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Note: The network changes are not activated at this stage! If the network was changed, the node will be queued up to reboot later.
Repo: 'X' The an.repo repository, plus any you defined earlier, are added to the nodes and activated at this stage.
Installing programs
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Note: This is usually the longest stage of the install, please be patient.

At this stage, all additional software that is needed for the Anvil! nodes to work is installed. This requires a pretty large download which, depending on the speed of your Internet connection, could take a very long time to complete. Using a local repository can greatly speed this stage up.

Updating OS
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Note: This is usually the second longest stage of the install, please still be patient.

At this stage, all of the pre-installed programs on the nodes are updated. This requires downloading more packages from the Internet, so it can be slow depending on the speed of your connection. Again, using a local repository can dramatically speed up this stage.

Configuring daemons At this stage, all installed daemons are configured so that they start or don't start when the node boots.
Updating cluster password The cluster uses it's own password, which in turn Striker uses to create and remove servers from the Anvil!. That password is set here.
Configuring cluster Here, the core configuration file for the cluster stack is created and written out.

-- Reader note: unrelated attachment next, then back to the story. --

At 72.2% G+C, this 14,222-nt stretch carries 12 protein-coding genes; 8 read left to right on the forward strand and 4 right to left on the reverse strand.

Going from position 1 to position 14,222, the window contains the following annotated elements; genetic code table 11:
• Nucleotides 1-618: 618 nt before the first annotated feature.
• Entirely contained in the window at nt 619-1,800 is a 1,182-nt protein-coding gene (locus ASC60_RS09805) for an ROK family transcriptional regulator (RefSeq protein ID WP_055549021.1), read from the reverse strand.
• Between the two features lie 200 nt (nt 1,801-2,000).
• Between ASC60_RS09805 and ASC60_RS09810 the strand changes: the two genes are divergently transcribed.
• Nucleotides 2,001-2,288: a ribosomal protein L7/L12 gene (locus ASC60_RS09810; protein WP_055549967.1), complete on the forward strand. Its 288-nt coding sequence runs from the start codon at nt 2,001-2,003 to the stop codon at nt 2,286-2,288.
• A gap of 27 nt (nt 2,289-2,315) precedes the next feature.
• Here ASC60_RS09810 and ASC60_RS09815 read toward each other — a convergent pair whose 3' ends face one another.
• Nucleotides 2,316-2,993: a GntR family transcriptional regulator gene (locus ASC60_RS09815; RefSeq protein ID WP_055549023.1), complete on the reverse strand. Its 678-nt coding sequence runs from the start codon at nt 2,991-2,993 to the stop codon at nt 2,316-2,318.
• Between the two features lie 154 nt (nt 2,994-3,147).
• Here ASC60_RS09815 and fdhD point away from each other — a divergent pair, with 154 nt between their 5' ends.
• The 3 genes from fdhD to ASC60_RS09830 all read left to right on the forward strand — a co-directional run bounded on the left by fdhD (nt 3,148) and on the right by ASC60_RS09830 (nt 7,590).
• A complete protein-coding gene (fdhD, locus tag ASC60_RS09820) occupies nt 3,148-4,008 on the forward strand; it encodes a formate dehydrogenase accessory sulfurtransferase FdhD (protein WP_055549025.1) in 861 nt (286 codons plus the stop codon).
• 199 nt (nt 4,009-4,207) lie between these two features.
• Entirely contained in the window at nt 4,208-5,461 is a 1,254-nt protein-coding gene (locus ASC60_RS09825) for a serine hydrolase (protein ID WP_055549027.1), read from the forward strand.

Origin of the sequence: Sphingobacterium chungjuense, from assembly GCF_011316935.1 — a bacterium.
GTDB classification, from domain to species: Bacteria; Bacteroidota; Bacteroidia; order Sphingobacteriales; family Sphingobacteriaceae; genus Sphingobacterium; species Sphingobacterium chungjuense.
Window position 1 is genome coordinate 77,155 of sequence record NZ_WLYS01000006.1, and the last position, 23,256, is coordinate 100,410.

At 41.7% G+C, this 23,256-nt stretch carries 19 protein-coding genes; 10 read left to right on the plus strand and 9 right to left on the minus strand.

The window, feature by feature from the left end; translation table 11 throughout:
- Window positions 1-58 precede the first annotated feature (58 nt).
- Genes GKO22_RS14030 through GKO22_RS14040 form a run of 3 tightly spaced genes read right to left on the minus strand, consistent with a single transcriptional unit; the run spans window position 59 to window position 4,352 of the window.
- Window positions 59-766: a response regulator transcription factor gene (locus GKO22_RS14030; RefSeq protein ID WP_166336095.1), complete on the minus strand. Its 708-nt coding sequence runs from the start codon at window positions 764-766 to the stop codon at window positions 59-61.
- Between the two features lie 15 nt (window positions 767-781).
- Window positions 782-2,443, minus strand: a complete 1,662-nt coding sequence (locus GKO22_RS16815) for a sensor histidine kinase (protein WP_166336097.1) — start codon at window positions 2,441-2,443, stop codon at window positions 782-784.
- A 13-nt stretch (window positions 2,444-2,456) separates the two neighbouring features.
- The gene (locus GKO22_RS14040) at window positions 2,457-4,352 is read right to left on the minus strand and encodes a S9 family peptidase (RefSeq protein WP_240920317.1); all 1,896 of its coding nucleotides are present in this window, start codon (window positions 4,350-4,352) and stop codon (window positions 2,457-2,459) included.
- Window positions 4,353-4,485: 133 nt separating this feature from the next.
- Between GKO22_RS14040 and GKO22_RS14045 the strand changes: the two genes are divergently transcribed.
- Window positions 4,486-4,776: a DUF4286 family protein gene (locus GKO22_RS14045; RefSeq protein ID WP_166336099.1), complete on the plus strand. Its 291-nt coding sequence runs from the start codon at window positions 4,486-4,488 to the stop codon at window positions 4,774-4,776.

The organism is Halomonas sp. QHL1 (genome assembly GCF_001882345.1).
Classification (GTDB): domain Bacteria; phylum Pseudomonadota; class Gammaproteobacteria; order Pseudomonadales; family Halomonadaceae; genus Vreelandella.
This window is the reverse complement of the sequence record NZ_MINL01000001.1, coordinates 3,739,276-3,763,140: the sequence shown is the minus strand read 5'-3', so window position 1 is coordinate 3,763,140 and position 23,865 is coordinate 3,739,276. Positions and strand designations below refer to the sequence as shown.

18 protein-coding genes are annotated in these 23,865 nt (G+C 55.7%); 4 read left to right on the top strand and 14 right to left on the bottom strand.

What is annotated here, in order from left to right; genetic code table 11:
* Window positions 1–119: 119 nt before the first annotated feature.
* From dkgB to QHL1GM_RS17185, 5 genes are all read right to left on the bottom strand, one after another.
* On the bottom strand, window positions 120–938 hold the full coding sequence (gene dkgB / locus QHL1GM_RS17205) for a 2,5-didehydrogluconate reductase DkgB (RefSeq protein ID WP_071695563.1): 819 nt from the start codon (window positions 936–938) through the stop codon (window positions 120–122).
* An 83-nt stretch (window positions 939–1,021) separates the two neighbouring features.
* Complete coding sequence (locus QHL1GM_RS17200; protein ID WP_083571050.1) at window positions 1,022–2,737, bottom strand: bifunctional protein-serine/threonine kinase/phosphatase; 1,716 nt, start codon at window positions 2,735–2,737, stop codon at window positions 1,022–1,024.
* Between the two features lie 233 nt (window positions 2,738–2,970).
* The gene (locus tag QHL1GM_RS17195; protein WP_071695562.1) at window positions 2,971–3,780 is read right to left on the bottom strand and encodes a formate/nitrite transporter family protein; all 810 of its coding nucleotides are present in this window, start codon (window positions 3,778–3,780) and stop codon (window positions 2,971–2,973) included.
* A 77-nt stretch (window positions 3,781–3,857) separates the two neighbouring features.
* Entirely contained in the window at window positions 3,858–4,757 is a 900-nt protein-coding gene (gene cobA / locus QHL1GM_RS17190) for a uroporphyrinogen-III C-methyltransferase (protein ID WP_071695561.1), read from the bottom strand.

Configuring cluster LVM By default, LVM is not cluster-aware. At this stage, we reconfigure it so that it becomes cluster aware.
Configure IPMI Our primary fence method is to use the IPMI baseboard in each node. At this stage, their IPs are assigned and their password is set.
Partitioning Pool 1 If needed, the first partition is created on each node for storing the "Media Library" data and for the servers that will eventually run on the first node.

If a partition is created, the node will be scheduled for reboot.

Partitioning Pool 2 Again if needed, the second partition is created on each node for storing the servers that will run on node 2.

If a partition is created, the node will be scheduled for reboot.

Rebooting If either or both node needs to be rebooted for changed to take effected, that will happen at this stage.
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Note: Striker reboots node 1 first, then node 2. Should node 1 fail to come back up, the installer will abort immediately. This way, hopefully, you can use node 2 to try and diagnose the problem with node 2 instead of risking both nodes being left inaccessible.
Pool 1 Meta-data After the reboot, the first partition will be configured for use in the Anvil!'s replicated storage subsystem, called DRBD. This step configures the storage for pool 1, if needed.